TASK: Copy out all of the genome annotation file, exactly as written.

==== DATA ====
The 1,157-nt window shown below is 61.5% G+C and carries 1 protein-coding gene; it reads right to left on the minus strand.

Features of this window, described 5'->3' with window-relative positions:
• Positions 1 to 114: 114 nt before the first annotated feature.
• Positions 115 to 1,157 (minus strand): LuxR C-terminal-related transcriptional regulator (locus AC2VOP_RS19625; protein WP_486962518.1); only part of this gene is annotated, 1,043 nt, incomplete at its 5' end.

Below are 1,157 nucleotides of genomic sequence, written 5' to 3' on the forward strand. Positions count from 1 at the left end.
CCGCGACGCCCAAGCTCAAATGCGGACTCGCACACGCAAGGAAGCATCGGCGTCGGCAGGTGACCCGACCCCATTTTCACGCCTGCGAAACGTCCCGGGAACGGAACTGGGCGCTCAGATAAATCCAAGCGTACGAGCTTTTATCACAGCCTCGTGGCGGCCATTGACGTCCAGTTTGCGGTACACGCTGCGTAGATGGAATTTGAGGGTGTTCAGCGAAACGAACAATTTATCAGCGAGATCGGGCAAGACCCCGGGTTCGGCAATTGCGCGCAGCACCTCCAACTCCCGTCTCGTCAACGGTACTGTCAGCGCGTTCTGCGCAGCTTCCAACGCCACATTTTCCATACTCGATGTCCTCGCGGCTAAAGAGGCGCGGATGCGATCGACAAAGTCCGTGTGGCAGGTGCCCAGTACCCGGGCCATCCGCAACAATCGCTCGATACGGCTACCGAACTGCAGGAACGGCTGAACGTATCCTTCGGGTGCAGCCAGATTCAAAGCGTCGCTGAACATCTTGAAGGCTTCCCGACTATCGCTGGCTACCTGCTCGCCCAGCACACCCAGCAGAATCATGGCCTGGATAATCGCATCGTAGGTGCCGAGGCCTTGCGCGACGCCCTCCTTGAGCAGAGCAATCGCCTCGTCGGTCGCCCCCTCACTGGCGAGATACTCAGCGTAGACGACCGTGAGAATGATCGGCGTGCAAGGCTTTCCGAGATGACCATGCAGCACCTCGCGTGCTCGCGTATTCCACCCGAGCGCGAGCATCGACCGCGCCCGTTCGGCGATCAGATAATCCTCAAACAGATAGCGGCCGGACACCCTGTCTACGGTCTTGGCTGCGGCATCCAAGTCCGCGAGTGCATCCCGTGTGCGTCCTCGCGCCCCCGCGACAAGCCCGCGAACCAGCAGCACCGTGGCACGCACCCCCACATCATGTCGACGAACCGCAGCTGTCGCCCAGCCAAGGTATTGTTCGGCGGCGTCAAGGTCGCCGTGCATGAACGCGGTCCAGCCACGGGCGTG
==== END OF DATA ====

The 1,157-nt window shown below is 61.5% G+C and carries 1 protein-coding gene; it reads right to left on the minus strand.

Features of this window, described 5'->3' with window-relative positions:
• Positions 1 to 114: 114 nt before the first annotated feature.
• Positions 115 to 1,157 (minus strand): LuxR C-terminal-related transcriptional regulator (locus AC2VOP_RS19625; protein WP_486962518.1); only part of this gene is annotated, 1,043 nt, incomplete at its 5' end.

Below are 1,157 nucleotides of genomic sequence, written 5' to 3' on the forward strand. Positions count from 1 at the left end.
CCGCGACGCCCAAGCTCAAATGCGGACTCGCACACGCAAGGAAGCATCGGCGTCGGCAGGTGACCCGACCCCATTTTCACGCCTGCGAAACGTCCCGGGAACGGAACTGGGCGCTCAGATAAATCCAAGCGTACGAGCTTTTATCACAGCCTCGTGGCGGCCATTGACGTCCAGTTTGCGGTACACGCTGCGTAGATGGAATTTGAGGGTGTTCAGCGAAACGAACAATTTATCAGCGAGATCGGGCAAGACCCCGGGTTCGGCAATTGCGCGCAGCACCTCCAACTCCCGTCTCGTCAACGGTACTGTCAGCGCGTTCTGCGCAGCTTCCAACGCCACATTTTCCATACTCGATGTCCTCGCGGCTAAAGAGGCGCGGATGCGATCGACAAAGTCCGTGTGGCAGGTGCCCAGTACCCGGGCCATCCGCAACAATCGCTCGATACGGCTACCGAACTGCAGGAACGGCTGAACGTATCCTTCGGGTGCAGCCAGATTCAAAGCGTCGCTGAACATCTTGAAGGCTTCCCGACTATCGCTGGCTACCTGCTCGCCCAGCACACCCAGCAGAATCATGGCCTGGATAATCGCATCGTAGGTGCCGAGGCCTTGCGCGACGCCCTCCTTGAGCAGAGCAATCGCCTCGTCGGTCGCCCCCTCACTGGCGAGATACTCAGCGTAGACGACCGTGAGAATGATCGGCGTGCAAGGCTTTCCGAGATGACCATGCAGCACCTCGCGTGCTCGCGTATTCCACCCGAGCGCGAGCATCGACCGCGCCCGTTCGGCGATCAGATAATCCTCAAACAGATAGCGGCCGGACACCCTGTCTACGGTCTTGGCTGCGGCATCCAAGTCCGCGAGTGCATCCCGTGTGCGTCCTCGCGCCCCCGCGACAAGCCCGCGAACCAGCAGCACCGTGGCACGCACCCCCACATCATGTCGACGAACCGCAGCTGTCGCCCAGCCAAGGTATTGTTCGGCGGCGTCAAGGTCGCCGTGCATGAACGCGGTCCAGCCACGGGCGTG